MF: My family moved to San Diego from Canada in the winter of 1964 and we stayed in one of the cottages on Crystal Pier in Pacific Beach.  We were in heaven.  One of our first weekend trips was a hike up Palm Canyon and we've been in love with the desert ever since.  The Boy Scout troop I belonged to was very active and we went backpacking once a month. I've been continuing the "one overnight adventure per month" policy ever since. A lot of the Scout leaders designed and sewed their own backpacking gear at that time. That's a big part of my inspiration to design and sew my own camping gear.

IVDM: Do you have certain images in mind when you go out to shoot or do you wait for inspiration of what you see at the time?
MF: I always start out being very systematic in my explorations and in my intent to get specific images.  I examine topographic maps and Google Earth to try and understand topographic features- like following the shoreline of ancient Lake Cahuilla.  I always leave the house with a specific destination and time of where I'm going to be when the light is going to be good.  To be perfectly honest though, many of my better shots are opportunistic.  Being at the right place at the right time can happen on short notice.  I'm constantly scanning my surroundings and moving around when I'm out with my camera.  I keep both eyes open when I'm looking at the viewfinder. THe best shot is frequently behind you.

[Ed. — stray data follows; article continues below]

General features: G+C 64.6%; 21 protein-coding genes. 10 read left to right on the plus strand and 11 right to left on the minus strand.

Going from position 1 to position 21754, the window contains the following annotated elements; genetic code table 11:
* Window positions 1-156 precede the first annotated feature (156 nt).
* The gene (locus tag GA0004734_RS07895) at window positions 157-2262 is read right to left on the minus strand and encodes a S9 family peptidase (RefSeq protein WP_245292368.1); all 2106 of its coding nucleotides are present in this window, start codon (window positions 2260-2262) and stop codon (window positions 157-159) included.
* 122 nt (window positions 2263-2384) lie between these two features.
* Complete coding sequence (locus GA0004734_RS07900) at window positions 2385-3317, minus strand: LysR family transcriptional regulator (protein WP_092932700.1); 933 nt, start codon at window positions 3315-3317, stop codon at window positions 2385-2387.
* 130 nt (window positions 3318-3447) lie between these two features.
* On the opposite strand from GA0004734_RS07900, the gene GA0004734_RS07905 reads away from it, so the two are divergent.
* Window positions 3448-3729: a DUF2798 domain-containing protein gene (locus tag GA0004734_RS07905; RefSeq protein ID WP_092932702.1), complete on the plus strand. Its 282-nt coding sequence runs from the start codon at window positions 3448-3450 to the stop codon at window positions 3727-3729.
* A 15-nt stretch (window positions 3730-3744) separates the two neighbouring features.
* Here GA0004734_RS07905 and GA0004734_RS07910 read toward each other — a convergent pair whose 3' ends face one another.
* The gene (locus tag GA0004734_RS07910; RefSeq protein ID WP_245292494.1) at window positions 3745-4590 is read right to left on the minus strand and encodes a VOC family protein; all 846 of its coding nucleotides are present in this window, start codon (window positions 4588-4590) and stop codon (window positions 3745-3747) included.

IVDM: You take absolutely stunning landscape photographs.  But many of your images purposely include signs of humanity- a chair, train cars, trash, etc. Why? What draws you to certain "human reminders" as well as the landscapes?
MF: Thank you. Southern California is a beautiful place to live and we are all very lucky people to be here.  I'm fascinated with the intersection of art, natural sciences, and history.  That's the sweet spot- when you can make connections to the past, present, and future.  I want my photos to look like Albert Bierstadt landscape paintings of early California- only I might have a dead tree or rotten chair as the center of interest telling the story of a failed development.
Yosemite Valley, Yosemite Park c. 1868. Albert Bierstadt.